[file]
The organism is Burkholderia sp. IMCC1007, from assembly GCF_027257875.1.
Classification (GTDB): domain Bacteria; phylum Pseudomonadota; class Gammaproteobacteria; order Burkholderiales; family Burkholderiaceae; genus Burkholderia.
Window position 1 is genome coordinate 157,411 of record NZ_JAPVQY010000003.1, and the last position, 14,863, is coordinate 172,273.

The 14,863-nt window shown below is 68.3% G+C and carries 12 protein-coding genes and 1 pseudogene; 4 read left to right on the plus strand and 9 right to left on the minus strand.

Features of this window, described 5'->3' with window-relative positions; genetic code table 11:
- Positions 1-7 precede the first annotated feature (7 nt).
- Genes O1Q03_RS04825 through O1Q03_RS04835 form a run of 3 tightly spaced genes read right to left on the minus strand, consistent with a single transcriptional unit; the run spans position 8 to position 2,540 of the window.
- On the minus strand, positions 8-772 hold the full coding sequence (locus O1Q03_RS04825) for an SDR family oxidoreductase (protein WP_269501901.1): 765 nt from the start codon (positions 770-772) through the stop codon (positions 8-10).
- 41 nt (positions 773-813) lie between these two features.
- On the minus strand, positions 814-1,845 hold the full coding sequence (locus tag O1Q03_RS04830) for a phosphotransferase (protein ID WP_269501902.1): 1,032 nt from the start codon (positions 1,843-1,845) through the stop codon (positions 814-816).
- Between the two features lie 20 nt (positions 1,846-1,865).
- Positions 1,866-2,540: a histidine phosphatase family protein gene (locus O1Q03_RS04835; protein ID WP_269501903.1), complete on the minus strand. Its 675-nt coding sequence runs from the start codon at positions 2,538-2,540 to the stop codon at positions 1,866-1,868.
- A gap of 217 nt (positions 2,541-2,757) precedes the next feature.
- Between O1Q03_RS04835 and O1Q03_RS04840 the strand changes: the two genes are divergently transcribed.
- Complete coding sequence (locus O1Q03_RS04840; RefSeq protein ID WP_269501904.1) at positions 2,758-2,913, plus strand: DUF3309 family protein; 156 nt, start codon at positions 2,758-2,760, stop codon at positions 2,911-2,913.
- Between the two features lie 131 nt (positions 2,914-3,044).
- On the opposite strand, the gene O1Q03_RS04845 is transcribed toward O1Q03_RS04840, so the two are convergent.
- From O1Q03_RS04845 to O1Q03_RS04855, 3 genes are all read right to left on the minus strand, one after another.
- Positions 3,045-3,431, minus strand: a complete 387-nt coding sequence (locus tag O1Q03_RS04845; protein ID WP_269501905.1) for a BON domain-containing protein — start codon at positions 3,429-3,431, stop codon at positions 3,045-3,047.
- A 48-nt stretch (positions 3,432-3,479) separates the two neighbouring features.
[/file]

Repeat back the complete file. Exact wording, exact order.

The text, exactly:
The organism is Burkholderia sp. IMCC1007, from assembly GCF_027257875.1.
Classification (GTDB): domain Bacteria; phylum Pseudomonadota; class Gammaproteobacteria; order Burkholderiales; family Burkholderiaceae; genus Burkholderia.
Window position 1 is genome coordinate 157,411 of record NZ_JAPVQY010000003.1, and the last position, 14,863, is coordinate 172,273.

The 14,863-nt window shown below is 68.3% G+C and carries 12 protein-coding genes and 1 pseudogene; 4 read left to right on the plus strand and 9 right to left on the minus strand.

Features of this window, described 5'->3' with window-relative positions; genetic code table 11:
- Positions 1-7 precede the first annotated feature (7 nt).
- Genes O1Q03_RS04825 through O1Q03_RS04835 form a run of 3 tightly spaced genes read right to left on the minus strand, consistent with a single transcriptional unit; the run spans position 8 to position 2,540 of the window.
- On the minus strand, positions 8-772 hold the full coding sequence (locus O1Q03_RS04825) for an SDR family oxidoreductase (protein WP_269501901.1): 765 nt from the start codon (positions 770-772) through the stop codon (positions 8-10).
- 41 nt (positions 773-813) lie between these two features.
- On the minus strand, positions 814-1,845 hold the full coding sequence (locus tag O1Q03_RS04830) for a phosphotransferase (protein ID WP_269501902.1): 1,032 nt from the start codon (positions 1,843-1,845) through the stop codon (positions 814-816).
- Between the two features lie 20 nt (positions 1,846-1,865).
- Positions 1,866-2,540: a histidine phosphatase family protein gene (locus O1Q03_RS04835; protein ID WP_269501903.1), complete on the minus strand. Its 675-nt coding sequence runs from the start codon at positions 2,538-2,540 to the stop codon at positions 1,866-1,868.
- A gap of 217 nt (positions 2,541-2,757) precedes the next feature.
- Between O1Q03_RS04835 and O1Q03_RS04840 the strand changes: the two genes are divergently transcribed.
- Complete coding sequence (locus O1Q03_RS04840; RefSeq protein ID WP_269501904.1) at positions 2,758-2,913, plus strand: DUF3309 family protein; 156 nt, start codon at positions 2,758-2,760, stop codon at positions 2,911-2,913.
- Between the two features lie 131 nt (positions 2,914-3,044).
- On the opposite strand, the gene O1Q03_RS04845 is transcribed toward O1Q03_RS04840, so the two are convergent.
- From O1Q03_RS04845 to O1Q03_RS04855, 3 genes are all read right to left on the minus strand, one after another.
- Positions 3,045-3,431, minus strand: a complete 387-nt coding sequence (locus tag O1Q03_RS04845; protein ID WP_269501905.1) for a BON domain-containing protein — start codon at positions 3,429-3,431, stop codon at positions 3,045-3,047.
- A 48-nt stretch (positions 3,432-3,479) separates the two neighbouring features.